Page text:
So he did do it! Fantastic! Isn’t life great when even the richest, most privileged, pompous and self-important big shot is revealed to be just another dirty old man? Now we can all laugh the next time he puts on that horrible smirk and expounds some plausible sounding but deeply flawed bit of logic about why someone is lucky they didn’t get a more severe punishment. And he’s still at it! Classic Max to say his wife and kids have been the victim of this terrible attack on his private life, neatly ignoring his own role in their pain. Dear Max, I hope you stay, I really do. Will make F1 so much more fun. Can’t wait till Brundle slips in the odd covert comment on race day. And that’s another thing – is it me or has no-one noticed that ITV lost their coverage right in the middle of this? So here’s the conspiracy theory (all my own work); Like most of us, Brundle is amazed at the Ferrari Internal Affairs stitch up over stepneygate and the subsequent double standards over the Renault affair. Not knowing when to shut up (people from Norfolk never do know when to shut up – I know – i married one) Brundle publishes in Murdoch’s Times. The FIA (ie Max) gets pissed off, thinking that even though the public love him, it’s time Brundle came down a notch or two, so they decide to sue the Times. For good measure, being the arrogant bully he is, Max gets Bernie to accept the following; ITV is going down hill. Ryder is just a renta-gob, everyone knows James Allen is rubbish, and Louise isn’t getting any younger is she? Plus they totally screwed up darling Tamara’s all important media debut, making it look as if she had no talent and was just there ‘cos of the fact that daddy owns the whole shebang. So let’s give it to the BBC then eh? That should shut that mouthy little ex-driver up! This is a step too far, not for Brundle, who is just a fan with a conscience, no, this is where the big guns step in, for who owns a big chunk of ITV? Why that’ll be one Mr Murdock, owner of the Times (and the News of the Screws, as everyone used to call it). Now, Bernie and Max may be rich aggressive overachievers with more money than anyone really needs, but compared to Mr M, they are mere minnows, especially Max. So Mr M gets one of his NOTW henchmen to, shall we say, film one of Max’s pit stops. That would be a fitting way to shut the b***er up. I wonder what they have on Bernie? Would love to know….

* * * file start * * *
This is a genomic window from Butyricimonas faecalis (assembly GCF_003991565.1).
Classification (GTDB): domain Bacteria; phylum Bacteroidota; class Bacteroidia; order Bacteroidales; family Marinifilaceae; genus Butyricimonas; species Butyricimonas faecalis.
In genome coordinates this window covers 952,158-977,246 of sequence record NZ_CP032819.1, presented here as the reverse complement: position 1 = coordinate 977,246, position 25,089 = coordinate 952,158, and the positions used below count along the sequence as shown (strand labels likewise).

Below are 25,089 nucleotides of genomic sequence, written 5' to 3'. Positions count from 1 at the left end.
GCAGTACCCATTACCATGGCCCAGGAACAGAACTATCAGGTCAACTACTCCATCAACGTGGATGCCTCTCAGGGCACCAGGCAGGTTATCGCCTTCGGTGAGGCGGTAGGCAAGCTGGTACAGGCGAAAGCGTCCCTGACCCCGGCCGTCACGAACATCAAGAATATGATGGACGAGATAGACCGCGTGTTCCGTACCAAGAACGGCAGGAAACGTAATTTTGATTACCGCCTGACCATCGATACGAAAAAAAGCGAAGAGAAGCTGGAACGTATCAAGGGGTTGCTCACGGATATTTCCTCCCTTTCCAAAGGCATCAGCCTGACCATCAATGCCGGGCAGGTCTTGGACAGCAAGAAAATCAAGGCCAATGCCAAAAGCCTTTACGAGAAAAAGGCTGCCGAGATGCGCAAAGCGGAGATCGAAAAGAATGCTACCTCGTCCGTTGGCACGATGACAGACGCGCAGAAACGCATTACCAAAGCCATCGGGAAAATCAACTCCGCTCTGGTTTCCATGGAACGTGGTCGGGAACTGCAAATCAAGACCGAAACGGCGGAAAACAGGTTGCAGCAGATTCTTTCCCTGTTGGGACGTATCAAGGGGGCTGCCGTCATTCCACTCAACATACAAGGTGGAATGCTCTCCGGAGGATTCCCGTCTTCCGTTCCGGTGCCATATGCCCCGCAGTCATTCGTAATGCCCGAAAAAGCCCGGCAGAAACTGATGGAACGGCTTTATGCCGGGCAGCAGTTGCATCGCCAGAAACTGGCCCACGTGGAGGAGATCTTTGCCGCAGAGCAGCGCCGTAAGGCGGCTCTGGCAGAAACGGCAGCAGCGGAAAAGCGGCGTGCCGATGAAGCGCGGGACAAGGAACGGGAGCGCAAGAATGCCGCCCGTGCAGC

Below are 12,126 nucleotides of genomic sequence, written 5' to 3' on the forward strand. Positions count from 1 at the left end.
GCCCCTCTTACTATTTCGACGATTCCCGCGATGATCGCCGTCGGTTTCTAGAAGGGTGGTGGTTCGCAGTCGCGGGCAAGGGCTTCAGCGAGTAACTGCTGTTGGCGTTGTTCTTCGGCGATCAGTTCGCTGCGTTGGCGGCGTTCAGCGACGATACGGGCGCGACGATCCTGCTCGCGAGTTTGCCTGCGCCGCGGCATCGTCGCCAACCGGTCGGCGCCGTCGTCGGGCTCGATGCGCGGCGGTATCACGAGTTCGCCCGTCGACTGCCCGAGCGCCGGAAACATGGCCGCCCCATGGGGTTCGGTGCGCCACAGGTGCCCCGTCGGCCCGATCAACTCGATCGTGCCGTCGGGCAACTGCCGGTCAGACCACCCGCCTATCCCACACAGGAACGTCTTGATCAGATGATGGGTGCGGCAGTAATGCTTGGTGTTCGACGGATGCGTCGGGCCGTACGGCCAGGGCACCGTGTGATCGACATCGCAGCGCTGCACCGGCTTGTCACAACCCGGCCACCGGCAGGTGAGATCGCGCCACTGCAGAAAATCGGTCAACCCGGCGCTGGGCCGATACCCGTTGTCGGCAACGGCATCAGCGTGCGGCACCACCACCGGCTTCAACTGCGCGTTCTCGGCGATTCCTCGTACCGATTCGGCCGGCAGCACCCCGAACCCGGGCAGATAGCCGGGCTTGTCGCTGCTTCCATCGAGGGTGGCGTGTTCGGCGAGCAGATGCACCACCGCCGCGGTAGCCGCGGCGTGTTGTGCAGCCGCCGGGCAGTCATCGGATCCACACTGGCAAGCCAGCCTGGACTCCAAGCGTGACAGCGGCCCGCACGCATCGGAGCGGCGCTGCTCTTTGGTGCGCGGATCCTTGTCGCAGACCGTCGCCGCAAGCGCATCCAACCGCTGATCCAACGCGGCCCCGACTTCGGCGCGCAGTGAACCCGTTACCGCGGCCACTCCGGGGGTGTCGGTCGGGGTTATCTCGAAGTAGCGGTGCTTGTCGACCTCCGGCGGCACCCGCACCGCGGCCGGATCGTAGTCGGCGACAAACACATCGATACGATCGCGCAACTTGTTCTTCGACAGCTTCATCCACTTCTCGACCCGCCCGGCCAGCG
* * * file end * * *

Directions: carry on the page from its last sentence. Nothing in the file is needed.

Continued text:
3. Oddball said on 1st April 2008, 21:55